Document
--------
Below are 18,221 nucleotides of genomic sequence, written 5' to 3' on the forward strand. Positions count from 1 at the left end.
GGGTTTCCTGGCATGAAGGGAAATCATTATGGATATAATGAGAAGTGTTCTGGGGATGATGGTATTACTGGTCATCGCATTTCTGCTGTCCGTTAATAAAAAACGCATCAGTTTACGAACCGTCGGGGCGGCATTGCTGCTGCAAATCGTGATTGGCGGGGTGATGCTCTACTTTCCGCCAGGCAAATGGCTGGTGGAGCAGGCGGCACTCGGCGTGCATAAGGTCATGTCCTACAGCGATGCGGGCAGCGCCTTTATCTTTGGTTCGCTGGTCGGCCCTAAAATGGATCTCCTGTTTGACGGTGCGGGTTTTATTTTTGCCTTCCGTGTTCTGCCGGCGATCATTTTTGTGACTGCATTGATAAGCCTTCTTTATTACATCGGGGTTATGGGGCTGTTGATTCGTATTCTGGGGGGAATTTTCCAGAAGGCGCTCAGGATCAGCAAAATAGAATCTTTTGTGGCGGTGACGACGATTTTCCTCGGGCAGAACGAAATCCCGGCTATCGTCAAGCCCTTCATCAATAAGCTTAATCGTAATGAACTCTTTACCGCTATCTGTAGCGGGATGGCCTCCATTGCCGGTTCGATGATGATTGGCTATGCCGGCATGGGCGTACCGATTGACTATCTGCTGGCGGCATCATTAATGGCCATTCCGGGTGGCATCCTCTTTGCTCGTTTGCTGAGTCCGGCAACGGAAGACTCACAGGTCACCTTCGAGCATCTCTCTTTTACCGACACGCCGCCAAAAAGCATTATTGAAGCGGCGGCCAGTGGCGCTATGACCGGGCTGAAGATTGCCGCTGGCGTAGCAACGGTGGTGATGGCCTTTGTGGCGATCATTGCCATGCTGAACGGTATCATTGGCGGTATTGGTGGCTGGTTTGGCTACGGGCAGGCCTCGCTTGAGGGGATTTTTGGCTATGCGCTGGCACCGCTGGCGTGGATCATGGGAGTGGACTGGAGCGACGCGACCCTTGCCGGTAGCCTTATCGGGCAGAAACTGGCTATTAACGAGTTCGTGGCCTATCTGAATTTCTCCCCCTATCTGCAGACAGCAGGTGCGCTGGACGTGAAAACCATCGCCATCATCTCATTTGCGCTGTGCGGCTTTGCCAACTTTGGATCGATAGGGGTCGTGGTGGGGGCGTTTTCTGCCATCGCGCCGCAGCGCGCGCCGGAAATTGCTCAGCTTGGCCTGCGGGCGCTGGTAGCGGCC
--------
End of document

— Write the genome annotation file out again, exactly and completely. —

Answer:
Below are 18,221 nucleotides of genomic sequence, written 5' to 3' on the forward strand. Positions count from 1 at the left end.
GGGTTTCCTGGCATGAAGGGAAATCATTATGGATATAATGAGAAGTGTTCTGGGGATGATGGTATTACTGGTCATCGCATTTCTGCTGTCCGTTAATAAAAAACGCATCAGTTTACGAACCGTCGGGGCGGCATTGCTGCTGCAAATCGTGATTGGCGGGGTGATGCTCTACTTTCCGCCAGGCAAATGGCTGGTGGAGCAGGCGGCACTCGGCGTGCATAAGGTCATGTCCTACAGCGATGCGGGCAGCGCCTTTATCTTTGGTTCGCTGGTCGGCCCTAAAATGGATCTCCTGTTTGACGGTGCGGGTTTTATTTTTGCCTTCCGTGTTCTGCCGGCGATCATTTTTGTGACTGCATTGATAAGCCTTCTTTATTACATCGGGGTTATGGGGCTGTTGATTCGTATTCTGGGGGGAATTTTCCAGAAGGCGCTCAGGATCAGCAAAATAGAATCTTTTGTGGCGGTGACGACGATTTTCCTCGGGCAGAACGAAATCCCGGCTATCGTCAAGCCCTTCATCAATAAGCTTAATCGTAATGAACTCTTTACCGCTATCTGTAGCGGGATGGCCTCCATTGCCGGTTCGATGATGATTGGCTATGCCGGCATGGGCGTACCGATTGACTATCTGCTGGCGGCATCATTAATGGCCATTCCGGGTGGCATCCTCTTTGCTCGTTTGCTGAGTCCGGCAACGGAAGACTCACAGGTCACCTTCGAGCATCTCTCTTTTACCGACACGCCGCCAAAAAGCATTATTGAAGCGGCGGCCAGTGGCGCTATGACCGGGCTGAAGATTGCCGCTGGCGTAGCAACGGTGGTGATGGCCTTTGTGGCGATCATTGCCATGCTGAACGGTATCATTGGCGGTATTGGTGGCTGGTTTGGCTACGGGCAGGCCTCGCTTGAGGGGATTTTTGGCTATGCGCTGGCACCGCTGGCGTGGATCATGGGAGTGGACTGGAGCGACGCGACCCTTGCCGGTAGCCTTATCGGGCAGAAACTGGCTATTAACGAGTTCGTGGCCTATCTGAATTTCTCCCCCTATCTGCAGACAGCAGGTGCGCTGGACGTGAAAACCATCGCCATCATCTCATTTGCGCTGTGCGGCTTTGCCAACTTTGGATCGATAGGGGTCGTGGTGGGGGCGTTTTCTGCCATCGCGCCGCAGCGCGCGCCGGAAATTGCTCAGCTTGGCCTGCGGGCGCTGGTAGCGGCC